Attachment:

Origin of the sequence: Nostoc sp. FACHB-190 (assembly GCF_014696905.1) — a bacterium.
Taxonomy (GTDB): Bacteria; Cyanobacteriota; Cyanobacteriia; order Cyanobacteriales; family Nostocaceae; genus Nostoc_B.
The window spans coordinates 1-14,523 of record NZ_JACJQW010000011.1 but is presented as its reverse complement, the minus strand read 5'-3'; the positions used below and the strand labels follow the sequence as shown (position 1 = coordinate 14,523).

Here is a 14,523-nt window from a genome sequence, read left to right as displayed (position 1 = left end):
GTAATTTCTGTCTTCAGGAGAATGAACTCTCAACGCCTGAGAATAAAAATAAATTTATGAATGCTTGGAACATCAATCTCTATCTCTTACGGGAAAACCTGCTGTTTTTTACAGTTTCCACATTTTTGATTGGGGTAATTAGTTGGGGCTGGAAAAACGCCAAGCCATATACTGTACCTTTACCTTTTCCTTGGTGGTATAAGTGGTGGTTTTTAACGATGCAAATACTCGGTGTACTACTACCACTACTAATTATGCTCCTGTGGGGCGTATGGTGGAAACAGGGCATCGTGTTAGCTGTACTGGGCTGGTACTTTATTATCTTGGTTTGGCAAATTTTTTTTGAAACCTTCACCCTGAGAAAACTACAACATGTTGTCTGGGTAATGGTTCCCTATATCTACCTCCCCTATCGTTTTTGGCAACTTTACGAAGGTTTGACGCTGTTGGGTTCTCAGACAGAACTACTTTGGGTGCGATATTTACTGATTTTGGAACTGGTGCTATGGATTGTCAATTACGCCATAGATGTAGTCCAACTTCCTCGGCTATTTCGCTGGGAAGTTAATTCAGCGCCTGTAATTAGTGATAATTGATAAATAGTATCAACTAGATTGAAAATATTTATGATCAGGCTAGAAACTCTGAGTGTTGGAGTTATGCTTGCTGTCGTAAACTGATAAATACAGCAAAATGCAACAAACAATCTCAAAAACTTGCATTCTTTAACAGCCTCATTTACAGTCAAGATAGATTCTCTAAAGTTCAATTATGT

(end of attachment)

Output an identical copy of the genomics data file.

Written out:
Origin of the sequence: Nostoc sp. FACHB-190 (assembly GCF_014696905.1) — a bacterium.
Taxonomy (GTDB): Bacteria; Cyanobacteriota; Cyanobacteriia; order Cyanobacteriales; family Nostocaceae; genus Nostoc_B.
The window spans coordinates 1-14,523 of record NZ_JACJQW010000011.1 but is presented as its reverse complement, the minus strand read 5'-3'; the positions used below and the strand labels follow the sequence as shown (position 1 = coordinate 14,523).

Here is a 14,523-nt window from a genome sequence, read left to right as displayed (position 1 = left end):
GTAATTTCTGTCTTCAGGAGAATGAACTCTCAACGCCTGAGAATAAAAATAAATTTATGAATGCTTGGAACATCAATCTCTATCTCTTACGGGAAAACCTGCTGTTTTTTACAGTTTCCACATTTTTGATTGGGGTAATTAGTTGGGGCTGGAAAAACGCCAAGCCATATACTGTACCTTTACCTTTTCCTTGGTGGTATAAGTGGTGGTTTTTAACGATGCAAATACTCGGTGTACTACTACCACTACTAATTATGCTCCTGTGGGGCGTATGGTGGAAACAGGGCATCGTGTTAGCTGTACTGGGCTGGTACTTTATTATCTTGGTTTGGCAAATTTTTTTTGAAACCTTCACCCTGAGAAAACTACAACATGTTGTCTGGGTAATGGTTCCCTATATCTACCTCCCCTATCGTTTTTGGCAACTTTACGAAGGTTTGACGCTGTTGGGTTCTCAGACAGAACTACTTTGGGTGCGATATTTACTGATTTTGGAACTGGTGCTATGGATTGTCAATTACGCCATAGATGTAGTCCAACTTCCTCGGCTATTTCGCTGGGAAGTTAATTCAGCGCCTGTAATTAGTGATAATTGATAAATAGTATCAACTAGATTGAAAATATTTATGATCAGGCTAGAAACTCTGAGTGTTGGAGTTATGCTTGCTGTCGTAAACTGATAAATACAGCAAAATGCAACAAACAATCTCAAAAACTTGCATTCTTTAACAGCCTCATTTACAGTCAAGATAGATTCTCTAAAGTTCAATTATGT